William Ewart Gladstone and His Contemporaries: Fifty Years of Social and Political Progress, Volumes 3-4
Blackie, 1883 - Great Britain
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able accept afterwards allies already appeared army attack attempt Austria Balaklava became become believed bill British brought called carried cause charge command condition continued course Crimea demands directed duty effect emperor enemy England English entered Europe feeling fire followed force foreign France French friends give given Gladstone hand held honour hope important increased India interests Italy John kind known land less letter London Lord John Russell Lord Palmerston means measure meet ment minister never object obtain once opinion parliament party passed peace persons political position prepared present Prince proposed queen question received regard result Russian seemed sent side soldiers soon success suffered taken things thought tion took treaty troops Turkey whole
Page 5 - There is grandeur in this view of life, with its several powers, having been originally breathed by the Creator into a few forms or into one; and that, whilst this planet has gone cycling on according to the fixed law of gravity, from so simple a beginning endless forms most beautiful and most wonderful have been, and are being evolved.
Page 117 - It would be superfluous in me to point out to your lordship that this is war.
Page 76 - I say, I am yet too young to understand that God is any respecter of persons. I believe that to have interfered as I have done — as I have always freely admitted I have done — in behalf of His despised poor, was not wrong, but right.
Page 76 - I feel entirely satisfied with the treatment I have received on my trial. Considering all the circumstances, it has been more generous than I expected. But I feel no consciousness of guilt.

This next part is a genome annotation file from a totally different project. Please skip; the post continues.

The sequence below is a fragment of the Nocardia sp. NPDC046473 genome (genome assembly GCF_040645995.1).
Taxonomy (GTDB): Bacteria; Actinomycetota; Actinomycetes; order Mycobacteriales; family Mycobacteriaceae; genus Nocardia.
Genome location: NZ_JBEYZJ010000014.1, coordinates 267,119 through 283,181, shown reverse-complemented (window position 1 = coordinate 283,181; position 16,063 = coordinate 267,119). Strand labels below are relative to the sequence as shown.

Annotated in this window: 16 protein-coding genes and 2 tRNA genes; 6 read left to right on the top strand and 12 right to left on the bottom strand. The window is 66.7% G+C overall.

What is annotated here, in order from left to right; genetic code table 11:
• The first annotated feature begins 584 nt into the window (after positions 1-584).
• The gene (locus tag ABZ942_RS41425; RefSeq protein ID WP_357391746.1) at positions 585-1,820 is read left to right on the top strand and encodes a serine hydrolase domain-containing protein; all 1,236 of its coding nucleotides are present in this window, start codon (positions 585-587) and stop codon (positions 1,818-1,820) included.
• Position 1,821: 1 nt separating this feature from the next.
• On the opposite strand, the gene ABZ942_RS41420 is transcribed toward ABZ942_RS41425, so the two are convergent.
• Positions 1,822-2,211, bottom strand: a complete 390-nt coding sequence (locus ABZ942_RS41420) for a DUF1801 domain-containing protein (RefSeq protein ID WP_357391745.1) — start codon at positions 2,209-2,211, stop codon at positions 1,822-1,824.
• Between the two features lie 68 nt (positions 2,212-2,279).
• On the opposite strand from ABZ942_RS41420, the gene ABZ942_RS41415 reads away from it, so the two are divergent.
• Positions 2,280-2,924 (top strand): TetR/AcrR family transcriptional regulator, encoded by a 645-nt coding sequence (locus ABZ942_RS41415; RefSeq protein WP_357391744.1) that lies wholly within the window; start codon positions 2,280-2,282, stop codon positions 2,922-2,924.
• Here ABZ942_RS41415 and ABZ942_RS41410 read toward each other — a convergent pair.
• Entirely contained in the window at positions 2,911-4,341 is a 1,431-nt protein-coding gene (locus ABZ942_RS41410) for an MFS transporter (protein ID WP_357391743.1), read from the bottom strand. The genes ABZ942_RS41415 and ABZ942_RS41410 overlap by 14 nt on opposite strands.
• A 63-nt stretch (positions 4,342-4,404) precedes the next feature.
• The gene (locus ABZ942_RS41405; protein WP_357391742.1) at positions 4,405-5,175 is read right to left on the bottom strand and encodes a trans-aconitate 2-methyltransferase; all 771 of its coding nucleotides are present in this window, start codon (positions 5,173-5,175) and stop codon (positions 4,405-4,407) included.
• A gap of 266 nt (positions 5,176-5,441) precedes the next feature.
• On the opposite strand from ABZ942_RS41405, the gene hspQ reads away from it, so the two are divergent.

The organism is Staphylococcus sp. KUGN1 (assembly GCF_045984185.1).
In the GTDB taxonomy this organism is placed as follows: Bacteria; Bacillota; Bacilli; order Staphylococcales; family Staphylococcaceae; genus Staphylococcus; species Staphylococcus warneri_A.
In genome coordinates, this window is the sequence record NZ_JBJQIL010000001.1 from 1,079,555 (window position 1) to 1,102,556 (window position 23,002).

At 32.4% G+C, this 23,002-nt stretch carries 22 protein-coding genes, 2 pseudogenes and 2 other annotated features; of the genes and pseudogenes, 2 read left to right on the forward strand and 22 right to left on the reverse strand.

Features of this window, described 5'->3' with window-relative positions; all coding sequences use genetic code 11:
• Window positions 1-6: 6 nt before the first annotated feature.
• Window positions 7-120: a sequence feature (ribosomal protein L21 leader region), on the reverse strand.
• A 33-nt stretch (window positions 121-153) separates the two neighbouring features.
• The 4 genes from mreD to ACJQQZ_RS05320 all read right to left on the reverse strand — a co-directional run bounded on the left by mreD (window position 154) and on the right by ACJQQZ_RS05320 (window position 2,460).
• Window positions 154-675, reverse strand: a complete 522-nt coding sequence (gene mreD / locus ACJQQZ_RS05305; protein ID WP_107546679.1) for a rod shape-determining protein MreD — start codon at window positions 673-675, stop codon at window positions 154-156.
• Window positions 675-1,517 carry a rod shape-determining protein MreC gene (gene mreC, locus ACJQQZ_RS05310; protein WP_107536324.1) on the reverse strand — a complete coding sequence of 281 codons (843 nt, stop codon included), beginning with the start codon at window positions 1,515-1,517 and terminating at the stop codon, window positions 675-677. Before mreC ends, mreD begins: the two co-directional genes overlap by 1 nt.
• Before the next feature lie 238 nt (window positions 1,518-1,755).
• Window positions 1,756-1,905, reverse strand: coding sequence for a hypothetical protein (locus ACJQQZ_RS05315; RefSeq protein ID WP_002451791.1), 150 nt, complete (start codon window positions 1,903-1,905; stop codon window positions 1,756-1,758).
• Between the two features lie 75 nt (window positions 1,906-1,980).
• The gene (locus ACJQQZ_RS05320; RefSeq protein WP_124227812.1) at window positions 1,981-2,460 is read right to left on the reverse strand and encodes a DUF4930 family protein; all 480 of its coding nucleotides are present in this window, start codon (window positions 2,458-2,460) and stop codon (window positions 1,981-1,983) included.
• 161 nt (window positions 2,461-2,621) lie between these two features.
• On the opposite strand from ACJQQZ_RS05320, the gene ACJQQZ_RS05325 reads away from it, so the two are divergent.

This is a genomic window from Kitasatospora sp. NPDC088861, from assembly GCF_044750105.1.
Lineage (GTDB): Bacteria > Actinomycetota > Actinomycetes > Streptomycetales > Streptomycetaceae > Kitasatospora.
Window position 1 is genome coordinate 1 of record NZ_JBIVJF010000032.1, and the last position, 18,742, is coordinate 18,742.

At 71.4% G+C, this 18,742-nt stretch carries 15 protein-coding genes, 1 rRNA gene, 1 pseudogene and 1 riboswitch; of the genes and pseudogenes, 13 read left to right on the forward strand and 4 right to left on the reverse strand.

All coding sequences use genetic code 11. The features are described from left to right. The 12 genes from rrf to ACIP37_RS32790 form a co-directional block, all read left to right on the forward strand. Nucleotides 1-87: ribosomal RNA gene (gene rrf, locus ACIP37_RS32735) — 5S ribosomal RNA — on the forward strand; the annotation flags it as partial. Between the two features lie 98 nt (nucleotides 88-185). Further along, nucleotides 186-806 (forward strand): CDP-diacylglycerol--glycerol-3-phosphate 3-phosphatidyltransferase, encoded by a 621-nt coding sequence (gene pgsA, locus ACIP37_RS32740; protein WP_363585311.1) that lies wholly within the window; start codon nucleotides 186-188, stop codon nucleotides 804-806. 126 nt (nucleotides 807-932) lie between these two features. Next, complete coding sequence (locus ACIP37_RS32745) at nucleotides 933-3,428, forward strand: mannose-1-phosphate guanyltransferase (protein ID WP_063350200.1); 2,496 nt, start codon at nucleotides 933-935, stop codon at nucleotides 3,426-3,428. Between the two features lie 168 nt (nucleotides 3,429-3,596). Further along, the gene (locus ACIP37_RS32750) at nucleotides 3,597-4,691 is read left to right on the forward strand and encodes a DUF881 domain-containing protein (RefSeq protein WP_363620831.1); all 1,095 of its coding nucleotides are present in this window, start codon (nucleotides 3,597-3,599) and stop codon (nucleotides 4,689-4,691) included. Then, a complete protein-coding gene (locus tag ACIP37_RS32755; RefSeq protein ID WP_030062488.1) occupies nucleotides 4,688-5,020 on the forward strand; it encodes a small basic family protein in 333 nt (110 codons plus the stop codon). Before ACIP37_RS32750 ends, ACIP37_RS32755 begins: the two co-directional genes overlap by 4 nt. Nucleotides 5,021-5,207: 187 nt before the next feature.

Page 120 - And I further declare and make known that such persons of suitable condition will be received into the armed service of the United States to garrison forts, positions, stations, and other places and to man vessels of all sorts in said service.
Page 106 - I cannot but regard your decisive utterances upon the question as an instance of sublime Christian heroism which has not been surpassed in any age or in any country. It is indeed an energetic and reinspiring assurance of the inherent power of truth, and of the ultimate and universal triumph of justice, humanity, and freedom.
Page 137 - The angel of death has been abroad throughout the land ; you may almost hear the beating of his wings. There is no one, as when the first-born were slain of old, to sprinkle with blood the lintel and the two side-posts of our doors, that he may spare and pass on ; he takes his victims from the castle of the noble, the mansion of the wealthy, and the cottage of the poor and the lowly, and it is on behalf of all these classes that I make this solemn appeal.
Page 75 - I have another objection, and that is that it is unjust that I should suffer such a penalty. Had I interfered in the manner which I admit, and which I admit has been fairly proved...
Page 210 - That it be an instruction to the committee that they have power to alter the law of rating ; and to provide that in every parliamentary borough the occupiers of tenements below a given...
Page 89 - Now, in order that none of our subjects may unwarily render themselves liable to the penalties imposed by the said statute, we do hereby strictly command, that no person or persons whatsoever do commit any act, matter, or thing whatsoever, contrary to the provisions of the said statute, upon pain of the several penalties by the said statute imposed, and of our high displeasure. And we do hereby further warn...